Will your child be able to go to college? Without question!
Can you do it? Absolutely!
“As parents you are the first teachers, so why not continue that natural process. You can teach your child using a culturally relevant curriculum, cultivate their minds and grow their spirits, and help bring out the natural genius already within them. You can find the time, resources, and faith to give your child the greatest gift: the gift of self-love, self-awareness, and self-determination.”
About the author:
Samori Camara, Ph.D., is the Founder and Director of Kamali Academy, an African-centered school in New Orleans, and is quickly becoming one of the nation’s leading authorities on Black education and building independent Black educational institutions.
Kamali Academy in New Orleans:
All the Best to You and Your Family,
If you and your children have not seen this wonderful movie, do not deprive yourself a minute longer!
Kirikou is a young African boy (a baby, really) who is determined to save his village from an evil sorceress.
Kirikou teaches children lessons about bravery, perseverance, problem solving and more.
I encourage you to purchase the DVD from Amazon to add to your collection. Meanwhile, you can watch the full film with your kiddos on YouTube.
The goal of the many sacrifices that we make to educate our children are for one reason and one reason only: to shape them into successful, critically thinking, and independent adults with good characters.
Which traits are representative of these ideal adults that we are molding?
Dr. Amos Wilson, author of many books on African American child psychology, such as The Developmental Psychology of the Black Child and Awakening the Natural Genius of Black Children, offers a list of attributes to cultivate in Black children based on traditional African values.
- respect for adults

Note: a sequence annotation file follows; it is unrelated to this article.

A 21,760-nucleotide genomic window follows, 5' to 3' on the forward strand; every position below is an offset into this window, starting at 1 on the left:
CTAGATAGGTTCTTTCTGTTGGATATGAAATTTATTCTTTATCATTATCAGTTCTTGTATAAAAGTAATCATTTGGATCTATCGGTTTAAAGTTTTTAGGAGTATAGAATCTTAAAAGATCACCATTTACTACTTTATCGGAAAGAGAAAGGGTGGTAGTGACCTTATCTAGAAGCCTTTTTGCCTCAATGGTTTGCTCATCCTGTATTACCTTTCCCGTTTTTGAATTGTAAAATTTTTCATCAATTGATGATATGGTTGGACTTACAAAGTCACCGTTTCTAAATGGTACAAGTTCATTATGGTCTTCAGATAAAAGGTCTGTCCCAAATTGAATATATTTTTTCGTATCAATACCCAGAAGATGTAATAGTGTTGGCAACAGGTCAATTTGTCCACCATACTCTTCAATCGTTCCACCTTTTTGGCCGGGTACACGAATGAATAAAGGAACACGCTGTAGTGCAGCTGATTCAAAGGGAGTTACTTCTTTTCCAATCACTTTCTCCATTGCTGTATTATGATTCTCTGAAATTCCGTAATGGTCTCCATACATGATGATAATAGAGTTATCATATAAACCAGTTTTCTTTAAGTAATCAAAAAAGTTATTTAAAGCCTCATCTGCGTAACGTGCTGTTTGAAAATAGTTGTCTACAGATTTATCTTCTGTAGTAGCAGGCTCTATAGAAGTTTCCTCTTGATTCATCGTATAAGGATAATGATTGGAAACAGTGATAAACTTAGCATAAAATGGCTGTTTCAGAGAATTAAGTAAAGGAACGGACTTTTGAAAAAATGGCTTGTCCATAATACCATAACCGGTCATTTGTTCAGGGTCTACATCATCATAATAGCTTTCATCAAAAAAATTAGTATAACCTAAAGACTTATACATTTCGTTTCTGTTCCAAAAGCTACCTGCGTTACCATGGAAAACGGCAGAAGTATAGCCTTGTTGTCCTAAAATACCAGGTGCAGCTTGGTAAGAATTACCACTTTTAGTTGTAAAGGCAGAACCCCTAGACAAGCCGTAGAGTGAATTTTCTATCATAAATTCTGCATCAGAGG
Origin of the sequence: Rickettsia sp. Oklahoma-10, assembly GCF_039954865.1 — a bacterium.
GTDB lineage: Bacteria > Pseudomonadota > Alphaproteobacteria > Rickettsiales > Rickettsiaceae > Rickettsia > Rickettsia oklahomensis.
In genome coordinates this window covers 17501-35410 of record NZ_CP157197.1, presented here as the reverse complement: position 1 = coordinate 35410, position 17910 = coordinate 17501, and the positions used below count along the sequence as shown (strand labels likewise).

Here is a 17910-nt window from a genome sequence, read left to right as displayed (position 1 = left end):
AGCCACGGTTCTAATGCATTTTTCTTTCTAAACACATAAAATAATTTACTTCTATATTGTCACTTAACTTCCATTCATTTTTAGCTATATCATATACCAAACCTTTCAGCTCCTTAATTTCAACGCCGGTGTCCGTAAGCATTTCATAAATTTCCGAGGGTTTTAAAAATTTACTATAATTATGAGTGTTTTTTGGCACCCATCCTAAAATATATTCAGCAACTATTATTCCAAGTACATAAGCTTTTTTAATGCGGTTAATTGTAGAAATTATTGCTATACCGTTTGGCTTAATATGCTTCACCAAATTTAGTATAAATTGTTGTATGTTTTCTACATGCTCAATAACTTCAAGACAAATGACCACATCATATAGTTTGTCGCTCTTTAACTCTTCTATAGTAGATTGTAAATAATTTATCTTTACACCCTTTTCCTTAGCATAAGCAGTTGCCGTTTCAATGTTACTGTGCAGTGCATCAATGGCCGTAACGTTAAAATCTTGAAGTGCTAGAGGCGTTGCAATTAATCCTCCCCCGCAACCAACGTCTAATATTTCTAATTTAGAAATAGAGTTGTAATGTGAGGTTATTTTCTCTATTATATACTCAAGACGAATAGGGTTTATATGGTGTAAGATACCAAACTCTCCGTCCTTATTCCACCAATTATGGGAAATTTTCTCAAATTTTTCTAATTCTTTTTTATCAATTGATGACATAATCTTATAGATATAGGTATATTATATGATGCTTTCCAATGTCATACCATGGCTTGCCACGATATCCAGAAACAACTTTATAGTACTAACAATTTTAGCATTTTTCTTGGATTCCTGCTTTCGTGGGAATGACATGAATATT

- universal sense of justice
- respect for order
- social interest
- good manners
- sensitivity to persons and environment
- self-esteem/family and community pride
- commitment to promises made or contracts
- love of learning
- ethnic/cultural identity
- general care for humans of all races
- reverence for life
How do we nurture these traits within our children?
The first and best way to teach our children any good habit is to model it. Outside of that, whichever spiritual system that we practice will serve as much of the moral foundation for our children. Even if you do not consider yourself religious, be sure to discuss morals on a regular basis.
We can also look to the moral guidelines from traditional Africa and teach our children not just to memorize them, but to practice them in daily life.
The Nguzo Saba
The Nguzo Saba is a character-guiding system based on East African tenets. It was adapted in the 20th century by Maulana Karenga, an African American scholar into seven simple principles.
(The Seven Principles)
| Umoja (Unity)
To strive for and maintain unity in the family, community, nation and race.
| Kujichagulia (Self-Determination)
To define ourselves, name ourselves, create for ourselves and speak for ourselves.
| Ujima (Collective Work and Responsibility)
To build and maintain our community together and make our brother’s and sister’s problems our problems and to solve them together.
| Ujamaa (Cooperative Economics)
To build and maintain our own stores, shops and other businesses and to profit from them together.
| Nia (Purpose)
To make our collective vocation the building and developing of our community in order to restore our people to their traditional greatness.
| Kuumba (Creativity)
To do always as much as we can, in the way we can, in order to leave our community more beautiful and beneficial than we inherited it.
To believe with all our heart in our people, our parents, our teachers, our leaders and the righteousness and victory of our struggle.
How can we practice the Nguzo Saba?
We can think of creative ways to incorporate the Seven Principles into our daily lives.
For instance, unity can be demonstrated by working as a team to cook a healthy dinner or clean the house. Unity can also be practiced by working together to accomplish a larger goal, such as cleaning up a block in our neighborhood.
My son and I sometimes go downtown to help feed the homeless. We meet up with a wonderful group here in Houston that serves dinner to over 100 people 4 times a week. When we go there and interact with homeless of all races and genders that we might normally pass by on the street, it has a profound impact on both me and my son.
This week, let us all practice the first principle, Unity, in creative ways. Please leave feedback in the comments about how Unity was applied in your home this week.
Over the coming blogs on this topic, I will suggest methods for implementing the other 6 principles as well as introduce other traditional African moral systems.
(Artwork by BrothaJ2 from deviantart.com)